• Usually, regret this decision afterward. Get lazy and spend time relaxing and doing nothing.  

I also:

  • Usually do not return to the same place, though occasionally, I enjoy revisiting places I have not seen in a long time. 
  • Plan some downtime into all my independent travel experiences to do laundry, and chores, arrange tours, organize transport, and watch TV/read. (Usually one day a week). 
  • Use travel tales from friends, associates, and books to determine where I want to visit next. I also read a lot to learn about interesting out-of-the-way places and experiences. 
  • Start planning to visit someplace before it becomes popular. Usually, the places I visit become popular two or three years later. 
  • Plan flights to avoid airline connections, if possible. When I need to connect between flights, I try to allow at least an hour and a half for the connecting time between flights. I hate having to run across an airport to make a connection. While it is more expensive than eating outside the airport, I often use the time during connecting flights to get a bite to eat. 
  • Organize hotels in advance after experiencing several times when I could not find a decent hotel room at the last moment. 
  • Choose cruises to see places that would be difficult to visit otherwise. For example, cruises are the most efficient and least expensive way to see the North Atlantic and Patagonia because flights between these ports are costly and infrequent. 
  • Select tours to see parts of the world that take more work to comfortably travel independently, such as Guatemala (bus travel there is difficult). 
  • Always select the cheapest cabin on a cruise ship when traveling alone. I like the darkness and small size and do not spend much time in the cabin, anyway. I also find that choosing the cheapest cabin is the only way I can afford most cruises. 
  • Decide whether to take a multiple-day tour or travel by myself, depending on how easy or hard it is to travel to a given destination independently. I am incredibly comfortable visiting Mexico by myself because: 
    • I speak the language well and am at ease with the culture.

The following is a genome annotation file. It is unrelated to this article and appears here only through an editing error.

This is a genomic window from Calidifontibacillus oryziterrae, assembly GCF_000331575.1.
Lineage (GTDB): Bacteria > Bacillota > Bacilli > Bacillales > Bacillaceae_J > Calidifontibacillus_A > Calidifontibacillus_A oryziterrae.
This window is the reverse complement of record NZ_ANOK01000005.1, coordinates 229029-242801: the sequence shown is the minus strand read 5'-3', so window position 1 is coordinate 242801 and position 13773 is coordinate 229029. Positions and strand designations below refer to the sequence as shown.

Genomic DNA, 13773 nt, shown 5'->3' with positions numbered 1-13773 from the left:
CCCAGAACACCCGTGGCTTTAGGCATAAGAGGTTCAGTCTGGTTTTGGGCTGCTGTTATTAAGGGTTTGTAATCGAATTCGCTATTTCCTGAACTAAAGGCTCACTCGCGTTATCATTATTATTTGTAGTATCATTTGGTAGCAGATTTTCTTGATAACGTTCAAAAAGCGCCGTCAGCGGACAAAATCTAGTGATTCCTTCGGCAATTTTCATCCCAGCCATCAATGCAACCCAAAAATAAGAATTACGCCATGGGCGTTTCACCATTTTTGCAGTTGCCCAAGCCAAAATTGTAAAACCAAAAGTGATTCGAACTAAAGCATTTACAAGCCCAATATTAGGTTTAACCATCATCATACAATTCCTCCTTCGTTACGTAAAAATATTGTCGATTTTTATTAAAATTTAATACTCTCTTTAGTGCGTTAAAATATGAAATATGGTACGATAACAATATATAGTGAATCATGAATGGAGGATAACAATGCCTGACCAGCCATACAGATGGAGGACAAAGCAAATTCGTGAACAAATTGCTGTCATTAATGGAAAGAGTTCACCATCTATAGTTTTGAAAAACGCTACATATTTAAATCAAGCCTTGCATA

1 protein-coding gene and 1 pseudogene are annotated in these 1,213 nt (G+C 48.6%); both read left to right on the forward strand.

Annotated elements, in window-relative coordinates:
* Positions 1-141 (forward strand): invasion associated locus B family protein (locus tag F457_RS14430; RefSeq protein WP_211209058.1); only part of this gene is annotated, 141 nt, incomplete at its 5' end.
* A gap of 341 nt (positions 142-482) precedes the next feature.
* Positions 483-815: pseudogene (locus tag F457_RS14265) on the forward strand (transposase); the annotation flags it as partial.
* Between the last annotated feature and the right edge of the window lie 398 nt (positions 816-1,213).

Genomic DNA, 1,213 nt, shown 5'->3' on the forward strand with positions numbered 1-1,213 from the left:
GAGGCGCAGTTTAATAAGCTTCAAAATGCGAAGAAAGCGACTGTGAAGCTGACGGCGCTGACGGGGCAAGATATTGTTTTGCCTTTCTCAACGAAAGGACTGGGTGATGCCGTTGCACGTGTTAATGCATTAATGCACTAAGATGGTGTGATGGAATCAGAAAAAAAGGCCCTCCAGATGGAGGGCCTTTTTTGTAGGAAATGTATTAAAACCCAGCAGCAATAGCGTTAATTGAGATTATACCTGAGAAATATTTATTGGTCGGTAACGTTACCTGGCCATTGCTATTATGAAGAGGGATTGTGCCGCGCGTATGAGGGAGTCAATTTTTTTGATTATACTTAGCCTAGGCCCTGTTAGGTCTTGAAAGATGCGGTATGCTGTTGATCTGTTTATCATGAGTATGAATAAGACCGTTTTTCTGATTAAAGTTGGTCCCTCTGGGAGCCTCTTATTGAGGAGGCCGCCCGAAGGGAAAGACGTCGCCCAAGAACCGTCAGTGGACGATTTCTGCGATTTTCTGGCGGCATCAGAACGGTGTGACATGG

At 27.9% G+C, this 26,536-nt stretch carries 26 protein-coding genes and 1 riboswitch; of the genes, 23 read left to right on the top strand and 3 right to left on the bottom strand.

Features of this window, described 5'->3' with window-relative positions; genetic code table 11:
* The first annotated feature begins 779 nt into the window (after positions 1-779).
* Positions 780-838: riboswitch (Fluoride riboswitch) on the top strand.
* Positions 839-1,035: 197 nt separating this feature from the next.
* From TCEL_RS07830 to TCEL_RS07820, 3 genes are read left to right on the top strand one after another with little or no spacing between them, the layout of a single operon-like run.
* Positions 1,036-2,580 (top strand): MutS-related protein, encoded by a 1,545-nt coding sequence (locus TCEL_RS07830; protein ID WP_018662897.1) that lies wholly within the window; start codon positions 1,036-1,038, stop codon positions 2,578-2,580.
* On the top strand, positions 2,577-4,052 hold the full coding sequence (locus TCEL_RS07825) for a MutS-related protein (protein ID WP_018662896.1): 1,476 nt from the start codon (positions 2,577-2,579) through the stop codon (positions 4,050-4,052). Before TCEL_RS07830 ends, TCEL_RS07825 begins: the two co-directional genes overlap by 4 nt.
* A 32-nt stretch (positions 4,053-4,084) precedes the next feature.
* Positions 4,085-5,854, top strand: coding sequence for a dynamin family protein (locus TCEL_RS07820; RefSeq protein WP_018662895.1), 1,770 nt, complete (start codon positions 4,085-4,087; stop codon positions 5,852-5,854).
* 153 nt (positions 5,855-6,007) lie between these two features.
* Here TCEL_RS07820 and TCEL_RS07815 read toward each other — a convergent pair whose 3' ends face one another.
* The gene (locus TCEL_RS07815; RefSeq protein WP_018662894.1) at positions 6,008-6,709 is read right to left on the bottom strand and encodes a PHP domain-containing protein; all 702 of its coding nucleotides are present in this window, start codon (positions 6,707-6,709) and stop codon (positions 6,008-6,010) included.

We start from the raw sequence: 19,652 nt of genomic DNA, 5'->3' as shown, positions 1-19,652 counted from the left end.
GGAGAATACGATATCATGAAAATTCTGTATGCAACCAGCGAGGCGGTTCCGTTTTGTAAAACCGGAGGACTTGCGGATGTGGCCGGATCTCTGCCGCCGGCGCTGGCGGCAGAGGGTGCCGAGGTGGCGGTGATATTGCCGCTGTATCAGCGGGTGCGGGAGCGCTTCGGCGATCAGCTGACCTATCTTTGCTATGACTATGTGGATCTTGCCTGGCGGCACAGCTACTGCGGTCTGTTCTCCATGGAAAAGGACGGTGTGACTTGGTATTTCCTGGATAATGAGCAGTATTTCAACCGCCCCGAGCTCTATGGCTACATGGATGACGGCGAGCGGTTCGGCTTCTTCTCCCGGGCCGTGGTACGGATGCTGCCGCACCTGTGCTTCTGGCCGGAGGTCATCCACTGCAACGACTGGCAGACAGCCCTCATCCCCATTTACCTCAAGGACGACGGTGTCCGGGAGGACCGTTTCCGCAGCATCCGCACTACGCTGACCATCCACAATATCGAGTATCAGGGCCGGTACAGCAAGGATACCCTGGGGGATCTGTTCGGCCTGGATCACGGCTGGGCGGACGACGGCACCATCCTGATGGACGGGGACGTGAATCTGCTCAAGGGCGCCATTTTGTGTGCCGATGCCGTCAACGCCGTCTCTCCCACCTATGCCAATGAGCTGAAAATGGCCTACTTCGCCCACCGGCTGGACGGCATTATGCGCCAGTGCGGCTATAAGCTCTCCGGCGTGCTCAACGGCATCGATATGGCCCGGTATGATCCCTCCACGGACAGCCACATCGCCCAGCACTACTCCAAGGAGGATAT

• There is a lot of tourist-related infrastructure.  
    • It is easy to pay for little “luxuries” that help me to travel more comfortably in Mexico. (i.e., having someone do my laundry or taking taxis rather than city buses).
  • On the other hand, I travel with groups to rural parts of Western Europe because I wouldn’t say I like to drive, and it is expensive to hire a car and a driver. (The public transit can be terrible, especially in Italy). 
  • Am increasingly happy to allow other people to plan parts of my adventures because: 
    • Preparing long, completely independent journeys all the time can grow tiresome. 
    • Organized tours and cruises come in more styles and go to more destinations than when I was younger. 
    • I enjoy getting to know the other tourists and guides. 
    • I sometimes like having a clear sense of what to expect ahead of time with an organized tour. 

Fifty Plus Nomad offers personalized workshops and courses in Spanish, English, Living and Traveling in Mexico, and Long-Term Travel Book a Two-hour Free Sample Introductory Session

Some Additional Long-Term Travel Posts From Fifty Plus Nomad

Additional Posts About Fifty Plus Nomad

Paul Heller has been a lifelong avid traveler and language learner and teacher, Even as a child, he told Santa Claus that he wanted to visit all the children worldwide. At seven years old, Paul wanted to retire to Mexico. At eight, he memorized the name, capital, location, and some facts about every country worldwide. At twelve, he found a book "Lonely Planet: Southeast Asia on a Shoestring" and started developing his own itinerary for a future round-the-world trip. He remained obsessed with travel; after getting a Master’s Degree in Public Administration from the University of Southern California and working as an administrator, He spent his vacations going to different countries around the globe studying language, touring, and volunteering. In 1994, he quit his job and lived in Russia as a volunteer English instructor. He discovered that he loved teaching languages. In 2004, he decided to make a living out of his travels and founded a community of people who love to travel just like him. He developed 5 three-hour classes about living and traveling long-term worldwide which he taught in over 50 adult education programs throughout the US. After his parents passed, he realized his dream of traveling around the world; cruising and touring some of the most remote places like the North Atlantic, Patagonia, and Oceania; and learning new languages (he knows Spanish, Italian, French, and Russian). Paul encourages everyone to learn foreign languages. He knows that it can be frustrating and slow but that anyone can learn a language if they put in the work and, most importantly, learning a language is well worth the time and effort because it opens up a whole new set of people, ideas, and cultures. He is currently spending the next chapter of his life in Mérida, México. He is excited about using this blog and his classes and workshops to inspire and equip fellow Fifty Plus Nomads with the language, cultural, and psychological skills necessary to be successful and happy long-term travelers and expats over 50.

Write A Comment